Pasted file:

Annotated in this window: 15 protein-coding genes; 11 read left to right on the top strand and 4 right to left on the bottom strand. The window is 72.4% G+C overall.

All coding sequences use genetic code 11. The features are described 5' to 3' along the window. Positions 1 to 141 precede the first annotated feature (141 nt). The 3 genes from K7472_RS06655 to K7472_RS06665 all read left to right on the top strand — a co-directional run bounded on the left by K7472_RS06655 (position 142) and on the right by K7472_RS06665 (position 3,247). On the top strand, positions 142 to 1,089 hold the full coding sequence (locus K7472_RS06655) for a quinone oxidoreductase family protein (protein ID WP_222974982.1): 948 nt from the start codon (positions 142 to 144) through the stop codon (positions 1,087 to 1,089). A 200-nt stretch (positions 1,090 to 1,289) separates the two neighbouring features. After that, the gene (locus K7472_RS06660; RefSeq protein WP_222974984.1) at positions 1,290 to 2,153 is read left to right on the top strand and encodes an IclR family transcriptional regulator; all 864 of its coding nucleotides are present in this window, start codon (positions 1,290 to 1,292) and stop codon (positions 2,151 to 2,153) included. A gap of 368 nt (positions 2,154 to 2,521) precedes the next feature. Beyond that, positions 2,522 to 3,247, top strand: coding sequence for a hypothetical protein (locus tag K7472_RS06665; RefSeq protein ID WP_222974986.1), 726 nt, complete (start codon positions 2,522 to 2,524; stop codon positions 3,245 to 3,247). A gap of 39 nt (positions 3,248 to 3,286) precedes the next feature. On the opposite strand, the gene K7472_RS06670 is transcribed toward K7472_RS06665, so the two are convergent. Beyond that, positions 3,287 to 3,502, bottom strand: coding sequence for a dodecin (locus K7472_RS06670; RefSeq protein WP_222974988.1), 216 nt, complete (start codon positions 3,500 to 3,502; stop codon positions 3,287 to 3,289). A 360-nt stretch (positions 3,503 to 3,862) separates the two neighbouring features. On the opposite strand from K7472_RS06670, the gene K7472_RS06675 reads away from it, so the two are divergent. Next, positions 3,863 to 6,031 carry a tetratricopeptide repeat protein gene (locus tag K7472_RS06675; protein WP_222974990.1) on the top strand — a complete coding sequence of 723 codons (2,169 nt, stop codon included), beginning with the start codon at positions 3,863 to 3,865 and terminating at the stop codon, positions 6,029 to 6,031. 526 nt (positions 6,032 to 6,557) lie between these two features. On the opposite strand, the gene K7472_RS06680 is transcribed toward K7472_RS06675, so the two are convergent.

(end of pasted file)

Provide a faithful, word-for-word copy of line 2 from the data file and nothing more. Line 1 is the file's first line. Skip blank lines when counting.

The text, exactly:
All coding sequences use genetic code 11. The features are described 5' to 3' along the window. Positions 1 to 141 precede the first annotated feature (141 nt). The 3 genes from K7472_RS06655 to K7472_RS06665 all read left to right on the top strand — a co-directional run bounded on the left by K7472_RS06655 (position 142) and on the right by K7472_RS06665 (position 3,247). On the top strand, positions 142 to 1,089 hold the full coding sequence (locus K7472_RS06655) for a quinone oxidoreductase family protein (protein ID WP_222974982.1): 948 nt from the start codon (positions 142 to 144) through the stop codon (positions 1,087 to 1,089). A 200-nt stretch (positions 1,090 to 1,289) separates the two neighbouring features. After that, the gene (locus K7472_RS06660; RefSeq protein WP_222974984.1) at positions 1,290 to 2,153 is read left to right on the top strand and encodes an IclR family transcriptional regulator; all 864 of its coding nucleotides are present in this window, start codon (positions 1,290 to 1,292) and stop codon (positions 2,151 to 2,153) included. A gap of 368 nt (positions 2,154 to 2,521) precedes the next feature. Beyond that, positions 2,522 to 3,247, top strand: coding sequence for a hypothetical protein (locus tag K7472_RS06665; RefSeq protein ID WP_222974986.1), 726 nt, complete (start codon positions 2,522 to 2,524; stop codon positions 3,245 to 3,247). A gap of 39 nt (positions 3,248 to 3,286) precedes the next feature. On the opposite strand, the gene K7472_RS06670 is transcribed toward K7472_RS06665, so the two are convergent. Beyond that, positions 3,287 to 3,502, bottom strand: coding sequence for a dodecin (locus K7472_RS06670; RefSeq protein WP_222974988.1), 216 nt, complete (start codon positions 3,500 to 3,502; stop codon positions 3,287 to 3,289). A 360-nt stretch (positions 3,503 to 3,862) separates the two neighbouring features. On the opposite strand from K7472_RS06670, the gene K7472_RS06675 reads away from it, so the two are divergent. Next, positions 3,863 to 6,031 carry a tetratricopeptide repeat protein gene (locus tag K7472_RS06675; protein WP_222974990.1) on the top strand — a complete coding sequence of 723 codons (2,169 nt, stop codon included), beginning with the start codon at positions 3,863 to 3,865 and terminating at the stop codon, positions 6,029 to 6,031. 526 nt (positions 6,032 to 6,557) lie between these two features. On the opposite strand, the gene K7472_RS06680 is transcribed toward K7472_RS06675, so the two are convergent.